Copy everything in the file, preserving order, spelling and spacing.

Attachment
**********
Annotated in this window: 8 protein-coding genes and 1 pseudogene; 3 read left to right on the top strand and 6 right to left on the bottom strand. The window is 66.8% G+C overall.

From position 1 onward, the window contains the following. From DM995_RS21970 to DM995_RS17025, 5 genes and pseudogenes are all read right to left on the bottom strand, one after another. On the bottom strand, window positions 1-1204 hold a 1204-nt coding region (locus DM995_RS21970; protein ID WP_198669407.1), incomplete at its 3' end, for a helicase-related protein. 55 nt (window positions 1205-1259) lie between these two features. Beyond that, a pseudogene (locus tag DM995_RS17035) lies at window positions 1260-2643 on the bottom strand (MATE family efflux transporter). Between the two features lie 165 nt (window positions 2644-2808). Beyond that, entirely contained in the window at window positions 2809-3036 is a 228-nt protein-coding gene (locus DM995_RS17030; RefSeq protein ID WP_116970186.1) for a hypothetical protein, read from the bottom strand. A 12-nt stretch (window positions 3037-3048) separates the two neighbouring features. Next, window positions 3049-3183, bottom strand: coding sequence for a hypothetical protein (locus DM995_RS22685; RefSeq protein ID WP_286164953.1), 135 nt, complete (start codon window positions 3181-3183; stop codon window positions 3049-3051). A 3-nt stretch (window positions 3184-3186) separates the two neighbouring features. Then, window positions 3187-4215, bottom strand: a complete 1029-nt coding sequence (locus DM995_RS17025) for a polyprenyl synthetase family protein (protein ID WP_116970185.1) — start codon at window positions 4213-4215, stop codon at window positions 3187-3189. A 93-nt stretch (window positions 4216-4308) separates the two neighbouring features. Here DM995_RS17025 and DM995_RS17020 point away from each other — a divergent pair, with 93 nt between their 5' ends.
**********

Annotated in this window: 8 protein-coding genes and 1 pseudogene; 3 read left to right on the top strand and 6 right to left on the bottom strand. The window is 66.8% G+C overall.

From position 1 onward, the window contains the following. From DM995_RS21970 to DM995_RS17025, 5 genes and pseudogenes are all read right to left on the bottom strand, one after another. On the bottom strand, window positions 1-1204 hold a 1204-nt coding region (locus DM995_RS21970; protein ID WP_198669407.1), incomplete at its 3' end, for a helicase-related protein. 55 nt (window positions 1205-1259) lie between these two features. Beyond that, a pseudogene (locus tag DM995_RS17035) lies at window positions 1260-2643 on the bottom strand (MATE family efflux transporter). Between the two features lie 165 nt (window positions 2644-2808). Beyond that, entirely contained in the window at window positions 2809-3036 is a 228-nt protein-coding gene (locus DM995_RS17030; RefSeq protein ID WP_116970186.1) for a hypothetical protein, read from the bottom strand. A 12-nt stretch (window positions 3037-3048) separates the two neighbouring features. Next, window positions 3049-3183, bottom strand: coding sequence for a hypothetical protein (locus DM995_RS22685; RefSeq protein ID WP_286164953.1), 135 nt, complete (start codon window positions 3181-3183; stop codon window positions 3049-3051). A 3-nt stretch (window positions 3184-3186) separates the two neighbouring features. Then, window positions 3187-4215, bottom strand: a complete 1029-nt coding sequence (locus DM995_RS17025) for a polyprenyl synthetase family protein (protein ID WP_116970185.1) — start codon at window positions 4213-4215, stop codon at window positions 3187-3189. A 93-nt stretch (window positions 4216-4308) separates the two neighbouring features. Here DM995_RS17025 and DM995_RS17020 point away from each other — a divergent pair, with 93 nt between their 5' ends.